The result was a lively, dynamic and often spontaneous performance.  Sondra Perl, who was in the audience, described the session as "refreshing: a performance of performance theory rather than a discussion about it"; she thought the format both "engaging and risky." Another audience member Martha LaBare’s first response to our performing rather than reading papers was "not a panel presentation . . . not another panel presentation, thank God." She also observed that the performance of memories reflected, reinforced, re-presented the very point we were making about the role of teachers in our lives: "Since the influence of those strong teachers is sustained in the present, having them there through a performance piece was a rhetorical and pedagogical strategy. Having a group narration and reflection presented the particulars and the universals, and engaged us in your stories while also calling up  our own." We were successful in embodying in our presentation the ideas about performance and teaching that we’d started with the previous April. All of us felt as if it was one of the most significant events in our professional lives.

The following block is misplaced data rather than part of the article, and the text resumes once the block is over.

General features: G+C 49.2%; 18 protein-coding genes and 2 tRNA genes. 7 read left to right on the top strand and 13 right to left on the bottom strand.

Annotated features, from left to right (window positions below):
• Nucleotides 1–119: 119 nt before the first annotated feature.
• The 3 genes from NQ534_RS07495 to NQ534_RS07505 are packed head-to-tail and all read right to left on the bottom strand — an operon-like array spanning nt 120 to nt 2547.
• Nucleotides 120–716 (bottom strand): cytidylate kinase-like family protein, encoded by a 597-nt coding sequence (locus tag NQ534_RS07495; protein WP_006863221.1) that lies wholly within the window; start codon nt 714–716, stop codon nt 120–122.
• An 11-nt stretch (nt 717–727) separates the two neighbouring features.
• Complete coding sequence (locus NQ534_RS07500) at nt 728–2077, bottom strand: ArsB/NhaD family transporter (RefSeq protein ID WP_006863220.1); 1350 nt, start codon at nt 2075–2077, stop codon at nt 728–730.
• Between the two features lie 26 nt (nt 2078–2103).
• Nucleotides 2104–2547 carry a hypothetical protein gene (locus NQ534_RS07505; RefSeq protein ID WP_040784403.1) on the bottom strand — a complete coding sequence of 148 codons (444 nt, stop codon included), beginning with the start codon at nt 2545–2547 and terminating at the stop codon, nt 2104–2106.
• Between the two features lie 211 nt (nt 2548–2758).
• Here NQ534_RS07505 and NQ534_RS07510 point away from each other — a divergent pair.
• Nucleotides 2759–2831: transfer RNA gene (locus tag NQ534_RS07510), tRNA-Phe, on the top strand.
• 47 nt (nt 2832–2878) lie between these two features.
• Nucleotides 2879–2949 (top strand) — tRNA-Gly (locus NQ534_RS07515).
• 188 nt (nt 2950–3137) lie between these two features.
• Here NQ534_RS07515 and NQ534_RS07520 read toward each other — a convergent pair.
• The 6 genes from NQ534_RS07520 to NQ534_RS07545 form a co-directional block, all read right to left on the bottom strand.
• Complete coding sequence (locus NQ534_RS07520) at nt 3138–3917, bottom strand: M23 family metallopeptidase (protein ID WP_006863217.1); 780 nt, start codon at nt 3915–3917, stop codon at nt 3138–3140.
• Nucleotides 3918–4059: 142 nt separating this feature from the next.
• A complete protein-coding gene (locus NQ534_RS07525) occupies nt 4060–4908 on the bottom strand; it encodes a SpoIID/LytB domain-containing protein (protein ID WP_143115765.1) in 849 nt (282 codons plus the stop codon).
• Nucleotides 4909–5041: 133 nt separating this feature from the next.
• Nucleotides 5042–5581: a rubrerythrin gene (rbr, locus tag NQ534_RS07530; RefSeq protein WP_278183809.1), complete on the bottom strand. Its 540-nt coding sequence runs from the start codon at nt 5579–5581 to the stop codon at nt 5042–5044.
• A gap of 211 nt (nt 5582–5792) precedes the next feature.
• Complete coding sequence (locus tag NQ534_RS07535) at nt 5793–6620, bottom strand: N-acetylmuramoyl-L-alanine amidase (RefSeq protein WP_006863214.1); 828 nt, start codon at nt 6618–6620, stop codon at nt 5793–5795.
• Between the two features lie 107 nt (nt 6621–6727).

Actors jumping for joy! The performance could not have happened without our collaboration. Each of us was a crucial partner in the process, and all of our experiences and memories shaped the project.  Something happens in collaboration which cannot happen when a person works alone.  We believe that what happened for us was a model of the "dialogic mode" of collaboration as expressed by Lisa Ede and Andrea Lunsford in Singular Text/Plural Authors: Perspectives on Collaborative Writing.  Resisting a kind of strong leadership-led/"hierarchical" mode, our method was "loosely structured, fluid, multi-voiced, creative, and democratic" (133).  Renee Norman and Carl Leggo say that collaborating together allowed them to "enter a territory that [they] wouldn’t dare enter alone" (83). We feel the same way.  We needed each other to give us permission to take the risks.  We needed each other to encourage us to keep on even though we weren’t sure where we were going.  And we needed each other to make it as joyful as it was.